“The issue is not invention within the NHS, which is rife and often first rate; rather it is diffusion and adoption which remains endemically poor. As a large group of loosely connected organisations, the NHS lacks a central process for sharing innovation, measuring adoption and for holding executives accountable for driving the disruptive new practices required for innovation to deliver the outcomes it promises. This is especially true in the vital non-clinical activities.
“All is not doom and gloom. While institutionalised innovation is in a risible state, grassroots initiatives remain healthy. The continued uptake of Kinesis, a platform for connecting GPs with hospital consultants, in South London – driven by word of mouth, robust evidence and a willingness to invest in and resolutely drive the change management – is one example where innovation is successfully delivering strong benefits.”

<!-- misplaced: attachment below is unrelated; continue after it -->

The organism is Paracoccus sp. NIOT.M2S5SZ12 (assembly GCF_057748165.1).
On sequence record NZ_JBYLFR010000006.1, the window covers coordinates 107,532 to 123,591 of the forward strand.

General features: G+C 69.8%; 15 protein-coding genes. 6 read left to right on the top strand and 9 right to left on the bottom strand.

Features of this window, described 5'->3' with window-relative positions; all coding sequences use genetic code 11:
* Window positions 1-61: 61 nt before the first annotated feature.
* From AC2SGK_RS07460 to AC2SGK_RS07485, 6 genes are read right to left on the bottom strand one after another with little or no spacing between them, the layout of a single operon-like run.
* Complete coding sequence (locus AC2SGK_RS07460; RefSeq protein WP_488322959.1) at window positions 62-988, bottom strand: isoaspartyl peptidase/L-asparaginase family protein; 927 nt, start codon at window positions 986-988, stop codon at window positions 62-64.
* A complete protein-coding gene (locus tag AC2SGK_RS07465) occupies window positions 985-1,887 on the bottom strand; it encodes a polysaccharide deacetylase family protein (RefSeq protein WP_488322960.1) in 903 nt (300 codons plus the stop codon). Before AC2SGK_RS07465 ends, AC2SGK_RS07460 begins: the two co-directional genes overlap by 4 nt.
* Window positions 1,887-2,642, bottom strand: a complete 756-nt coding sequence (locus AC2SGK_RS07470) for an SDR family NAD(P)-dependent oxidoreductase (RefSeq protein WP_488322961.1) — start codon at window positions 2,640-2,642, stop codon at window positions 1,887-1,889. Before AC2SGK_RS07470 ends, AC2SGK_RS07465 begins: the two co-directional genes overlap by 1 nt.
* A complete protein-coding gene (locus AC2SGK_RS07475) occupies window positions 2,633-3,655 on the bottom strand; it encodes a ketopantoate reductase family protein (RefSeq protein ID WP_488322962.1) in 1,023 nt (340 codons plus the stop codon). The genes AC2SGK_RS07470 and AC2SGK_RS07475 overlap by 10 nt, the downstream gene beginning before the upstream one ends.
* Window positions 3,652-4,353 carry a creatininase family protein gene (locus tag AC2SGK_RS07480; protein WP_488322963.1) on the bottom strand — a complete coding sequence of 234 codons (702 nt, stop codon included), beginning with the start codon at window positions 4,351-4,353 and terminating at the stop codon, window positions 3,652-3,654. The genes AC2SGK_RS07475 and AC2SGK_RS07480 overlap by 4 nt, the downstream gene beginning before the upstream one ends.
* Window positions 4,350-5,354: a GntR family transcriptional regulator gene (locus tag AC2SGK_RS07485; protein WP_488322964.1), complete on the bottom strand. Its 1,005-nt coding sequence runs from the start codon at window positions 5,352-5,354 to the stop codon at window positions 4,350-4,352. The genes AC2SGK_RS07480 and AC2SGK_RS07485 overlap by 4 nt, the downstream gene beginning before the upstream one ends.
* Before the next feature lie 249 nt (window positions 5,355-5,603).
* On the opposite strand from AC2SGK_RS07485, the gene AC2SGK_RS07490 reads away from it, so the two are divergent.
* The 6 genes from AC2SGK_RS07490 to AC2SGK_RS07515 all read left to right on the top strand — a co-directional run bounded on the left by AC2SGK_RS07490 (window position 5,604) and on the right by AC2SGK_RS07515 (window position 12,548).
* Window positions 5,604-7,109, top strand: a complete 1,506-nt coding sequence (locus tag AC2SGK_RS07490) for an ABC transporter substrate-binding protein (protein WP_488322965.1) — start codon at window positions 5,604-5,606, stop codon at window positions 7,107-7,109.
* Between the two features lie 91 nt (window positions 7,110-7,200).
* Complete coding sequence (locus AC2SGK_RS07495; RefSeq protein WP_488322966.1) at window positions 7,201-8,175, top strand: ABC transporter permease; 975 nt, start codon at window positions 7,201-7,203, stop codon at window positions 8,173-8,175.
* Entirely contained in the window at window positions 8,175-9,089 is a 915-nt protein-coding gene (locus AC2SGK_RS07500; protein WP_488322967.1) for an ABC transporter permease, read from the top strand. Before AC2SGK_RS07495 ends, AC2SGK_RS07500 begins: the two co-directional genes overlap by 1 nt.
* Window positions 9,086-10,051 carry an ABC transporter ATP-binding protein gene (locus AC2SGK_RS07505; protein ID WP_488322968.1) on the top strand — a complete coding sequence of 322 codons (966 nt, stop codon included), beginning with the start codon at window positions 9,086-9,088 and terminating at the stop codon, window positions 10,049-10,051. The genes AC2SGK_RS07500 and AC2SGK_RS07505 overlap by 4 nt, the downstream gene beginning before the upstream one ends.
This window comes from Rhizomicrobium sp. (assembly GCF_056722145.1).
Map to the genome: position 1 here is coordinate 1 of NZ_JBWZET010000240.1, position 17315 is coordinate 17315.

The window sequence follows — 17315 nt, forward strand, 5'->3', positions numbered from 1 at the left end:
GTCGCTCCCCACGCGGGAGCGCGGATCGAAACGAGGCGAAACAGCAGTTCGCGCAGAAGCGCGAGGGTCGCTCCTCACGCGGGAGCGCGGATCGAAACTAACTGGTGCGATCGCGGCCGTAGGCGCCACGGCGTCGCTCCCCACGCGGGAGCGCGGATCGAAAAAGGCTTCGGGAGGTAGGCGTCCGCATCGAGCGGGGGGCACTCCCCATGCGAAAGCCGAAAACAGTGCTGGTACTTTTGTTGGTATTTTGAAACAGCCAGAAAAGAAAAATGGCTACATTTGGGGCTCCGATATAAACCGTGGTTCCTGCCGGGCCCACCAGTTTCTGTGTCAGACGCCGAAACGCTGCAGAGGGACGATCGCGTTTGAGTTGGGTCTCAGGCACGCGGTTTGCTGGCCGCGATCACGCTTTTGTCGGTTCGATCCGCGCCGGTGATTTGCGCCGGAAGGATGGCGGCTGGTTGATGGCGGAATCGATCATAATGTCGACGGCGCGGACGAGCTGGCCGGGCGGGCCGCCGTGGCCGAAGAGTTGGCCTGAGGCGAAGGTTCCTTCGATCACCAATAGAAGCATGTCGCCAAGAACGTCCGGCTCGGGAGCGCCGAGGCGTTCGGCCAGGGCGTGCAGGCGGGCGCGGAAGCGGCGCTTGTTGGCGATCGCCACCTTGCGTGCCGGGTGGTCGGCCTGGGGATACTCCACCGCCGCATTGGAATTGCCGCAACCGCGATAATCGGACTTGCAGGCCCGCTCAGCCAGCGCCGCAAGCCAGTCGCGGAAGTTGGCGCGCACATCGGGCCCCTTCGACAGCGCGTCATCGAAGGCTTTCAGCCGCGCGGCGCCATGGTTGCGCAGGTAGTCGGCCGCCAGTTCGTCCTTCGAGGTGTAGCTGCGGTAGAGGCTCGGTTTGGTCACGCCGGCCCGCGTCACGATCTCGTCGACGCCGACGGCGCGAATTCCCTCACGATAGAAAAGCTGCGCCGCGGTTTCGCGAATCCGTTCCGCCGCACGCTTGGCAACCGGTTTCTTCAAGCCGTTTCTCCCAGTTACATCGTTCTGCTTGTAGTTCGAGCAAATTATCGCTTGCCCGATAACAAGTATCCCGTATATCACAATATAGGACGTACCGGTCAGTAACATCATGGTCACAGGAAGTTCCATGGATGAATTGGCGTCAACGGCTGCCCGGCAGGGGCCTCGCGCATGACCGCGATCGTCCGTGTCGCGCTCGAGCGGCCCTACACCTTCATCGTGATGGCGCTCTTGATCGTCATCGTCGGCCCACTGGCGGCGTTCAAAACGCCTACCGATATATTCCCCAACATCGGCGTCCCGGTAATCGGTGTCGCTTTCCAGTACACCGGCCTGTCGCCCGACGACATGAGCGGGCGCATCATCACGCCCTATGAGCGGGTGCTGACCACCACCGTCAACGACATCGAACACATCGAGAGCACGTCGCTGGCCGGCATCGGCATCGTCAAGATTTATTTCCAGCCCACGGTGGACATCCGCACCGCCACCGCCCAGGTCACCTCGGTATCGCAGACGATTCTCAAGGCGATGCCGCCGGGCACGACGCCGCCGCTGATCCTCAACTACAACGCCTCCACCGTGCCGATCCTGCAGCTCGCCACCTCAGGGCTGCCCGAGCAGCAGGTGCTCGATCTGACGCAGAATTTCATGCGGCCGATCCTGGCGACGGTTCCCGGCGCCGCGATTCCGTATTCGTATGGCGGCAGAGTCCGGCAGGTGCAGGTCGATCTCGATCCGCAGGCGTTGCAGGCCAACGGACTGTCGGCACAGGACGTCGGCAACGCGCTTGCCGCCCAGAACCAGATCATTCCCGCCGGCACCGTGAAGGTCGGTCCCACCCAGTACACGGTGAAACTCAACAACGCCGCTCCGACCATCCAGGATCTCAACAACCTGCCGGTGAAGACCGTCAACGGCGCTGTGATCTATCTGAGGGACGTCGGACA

4. More integrated care through Sustainability and Transformation Plans (STPs)
Dr Mark Davies, European Medical Director, Mede Analytics
“STPs represent a unique opportunity to take a whole system-wide view of financial sustainability and service redesign. For the first time in the history of the NHS this links funding directly to longer term initiatives such as prevention programmes. The danger is that the sense of immediacy to address short term financial stability may crowd out the debates on local transformation plans. Local community engagement is really important here to avoid this being reduced to a narrative about ‘cuts’.